- Current position: the shares are taxed on sale, with the acquisition gain (the value of the free shares at grant) taxed separately from the sale gain (the difference between the acquisition gain and the amount that the employee receives on the sale of the shares). Where the acquisition gain is under EUR300,000 in a year, the employee pays progressive tax and social security on the gain (that is, up to 45% income tax and up to 15.5% social security) and is entitled to a rebate of 50% or 65%, depending on how long the employee has held the shares. For the annual portion of the acquisition gain above EUR300,000, the employee pays income tax and social security and is not entitled to a rebate on that amount.
- Sale gain: the sale gain is taxed as a capital gain and will be subject to a new flat rate capital gains tax (discussed below).
- Macron 3: under the new rules, the acquisition gain under a qualifying free share plan, up to EUR300,000 per annum, will benefit from a 50% deduction, irrespective of how long the individual has held the shares. The other rules are not changed, so the portion of the acquisition gain over EUR300,000 will not benefit from the 50% deduction.
New flat tax for investment income:
- Current capital gains regime: currently there is a specific tax treatment for each type of investment income (dividends, capital gains and interest).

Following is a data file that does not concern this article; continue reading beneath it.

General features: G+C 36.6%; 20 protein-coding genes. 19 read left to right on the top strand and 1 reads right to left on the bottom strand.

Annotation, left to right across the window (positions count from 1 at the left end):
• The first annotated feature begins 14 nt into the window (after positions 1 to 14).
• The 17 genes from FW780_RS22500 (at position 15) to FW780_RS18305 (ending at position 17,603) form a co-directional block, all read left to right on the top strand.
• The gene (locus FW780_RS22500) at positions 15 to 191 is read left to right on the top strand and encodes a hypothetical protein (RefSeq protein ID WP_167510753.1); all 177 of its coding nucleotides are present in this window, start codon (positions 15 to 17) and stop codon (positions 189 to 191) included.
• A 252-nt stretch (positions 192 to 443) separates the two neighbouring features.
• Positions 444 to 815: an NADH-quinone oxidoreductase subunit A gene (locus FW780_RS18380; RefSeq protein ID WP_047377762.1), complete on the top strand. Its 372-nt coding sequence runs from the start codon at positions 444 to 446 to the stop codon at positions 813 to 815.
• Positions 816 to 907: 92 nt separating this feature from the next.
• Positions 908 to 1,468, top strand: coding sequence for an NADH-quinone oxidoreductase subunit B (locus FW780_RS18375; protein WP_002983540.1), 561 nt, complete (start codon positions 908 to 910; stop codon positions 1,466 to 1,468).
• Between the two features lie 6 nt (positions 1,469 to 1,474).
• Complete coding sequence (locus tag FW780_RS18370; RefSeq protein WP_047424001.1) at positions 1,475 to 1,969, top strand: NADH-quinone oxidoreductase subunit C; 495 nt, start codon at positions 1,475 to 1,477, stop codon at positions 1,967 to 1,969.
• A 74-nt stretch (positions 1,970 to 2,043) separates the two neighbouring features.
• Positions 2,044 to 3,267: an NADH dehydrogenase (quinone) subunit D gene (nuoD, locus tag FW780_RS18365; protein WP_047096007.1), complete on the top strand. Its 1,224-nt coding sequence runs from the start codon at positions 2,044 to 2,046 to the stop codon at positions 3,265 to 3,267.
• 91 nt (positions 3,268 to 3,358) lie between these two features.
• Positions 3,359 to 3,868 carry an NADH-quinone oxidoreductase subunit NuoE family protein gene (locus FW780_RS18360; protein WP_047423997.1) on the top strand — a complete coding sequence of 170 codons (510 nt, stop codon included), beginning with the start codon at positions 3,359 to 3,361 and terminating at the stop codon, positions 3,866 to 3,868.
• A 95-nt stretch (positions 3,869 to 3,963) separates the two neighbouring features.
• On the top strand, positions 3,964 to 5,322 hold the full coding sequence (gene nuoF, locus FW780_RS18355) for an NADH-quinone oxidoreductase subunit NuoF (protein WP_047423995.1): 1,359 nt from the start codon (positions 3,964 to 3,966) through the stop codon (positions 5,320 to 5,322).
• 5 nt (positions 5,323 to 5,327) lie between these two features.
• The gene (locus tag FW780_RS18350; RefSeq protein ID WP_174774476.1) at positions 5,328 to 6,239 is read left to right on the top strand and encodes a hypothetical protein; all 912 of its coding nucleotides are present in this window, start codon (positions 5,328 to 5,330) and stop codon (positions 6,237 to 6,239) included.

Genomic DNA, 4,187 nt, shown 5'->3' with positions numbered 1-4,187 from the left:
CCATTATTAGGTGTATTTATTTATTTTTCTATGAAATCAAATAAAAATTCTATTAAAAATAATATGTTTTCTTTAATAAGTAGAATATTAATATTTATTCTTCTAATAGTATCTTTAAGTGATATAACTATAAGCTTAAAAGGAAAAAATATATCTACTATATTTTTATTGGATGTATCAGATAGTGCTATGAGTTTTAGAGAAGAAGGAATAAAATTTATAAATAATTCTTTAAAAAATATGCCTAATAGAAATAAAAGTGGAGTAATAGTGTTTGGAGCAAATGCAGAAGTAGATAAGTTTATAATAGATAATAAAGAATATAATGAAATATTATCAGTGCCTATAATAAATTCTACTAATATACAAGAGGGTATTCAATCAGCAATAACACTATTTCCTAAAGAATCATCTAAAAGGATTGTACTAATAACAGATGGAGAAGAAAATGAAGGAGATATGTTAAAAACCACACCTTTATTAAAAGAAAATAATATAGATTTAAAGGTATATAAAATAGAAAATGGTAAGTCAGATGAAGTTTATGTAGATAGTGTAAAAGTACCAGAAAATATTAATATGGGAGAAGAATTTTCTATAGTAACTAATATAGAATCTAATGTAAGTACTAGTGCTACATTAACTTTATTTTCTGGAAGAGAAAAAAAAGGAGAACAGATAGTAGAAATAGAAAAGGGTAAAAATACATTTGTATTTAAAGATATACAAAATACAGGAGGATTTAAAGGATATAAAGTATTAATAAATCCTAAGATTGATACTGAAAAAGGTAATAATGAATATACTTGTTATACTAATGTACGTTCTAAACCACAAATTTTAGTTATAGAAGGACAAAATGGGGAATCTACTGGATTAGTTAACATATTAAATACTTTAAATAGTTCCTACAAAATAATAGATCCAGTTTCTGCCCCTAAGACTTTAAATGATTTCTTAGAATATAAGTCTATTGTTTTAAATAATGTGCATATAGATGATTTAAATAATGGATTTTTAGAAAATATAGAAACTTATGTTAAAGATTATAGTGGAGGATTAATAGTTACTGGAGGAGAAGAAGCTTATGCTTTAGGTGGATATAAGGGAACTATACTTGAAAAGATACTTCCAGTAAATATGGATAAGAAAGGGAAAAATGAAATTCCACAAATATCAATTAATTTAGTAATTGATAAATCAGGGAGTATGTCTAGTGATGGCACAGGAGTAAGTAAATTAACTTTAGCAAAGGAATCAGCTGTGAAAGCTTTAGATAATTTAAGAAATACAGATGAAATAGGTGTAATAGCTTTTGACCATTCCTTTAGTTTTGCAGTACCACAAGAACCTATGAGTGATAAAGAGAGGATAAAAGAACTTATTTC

- Current tax rate: in effect, investment income is currently subject to progressive income tax (up to 45%) and social security taxes (currently up to 15.5%), although rebates apply to the tax payable on dividends and capital gains. Individuals are also able to take a tax deduction for part of the social security tax.
- Flat tax rate: the 2017 Finance Bill propose a flat 30% tax (EPU) for all investment income The flat rate is a combination of income tax at 12.8% and social taxes of 17.2% (the increased social security tax rate discussed below). Under the new flat rate, the rebates for holding periods no longer apply and there will be no tax deduction for social security.
- Impact on taxable amount: for higher rate tax payers, the flat rate seems likely to result in a reduction in the amount of tax payable. For lower rate tax payers, there is an option to elect to have the income taxed at progressive rates.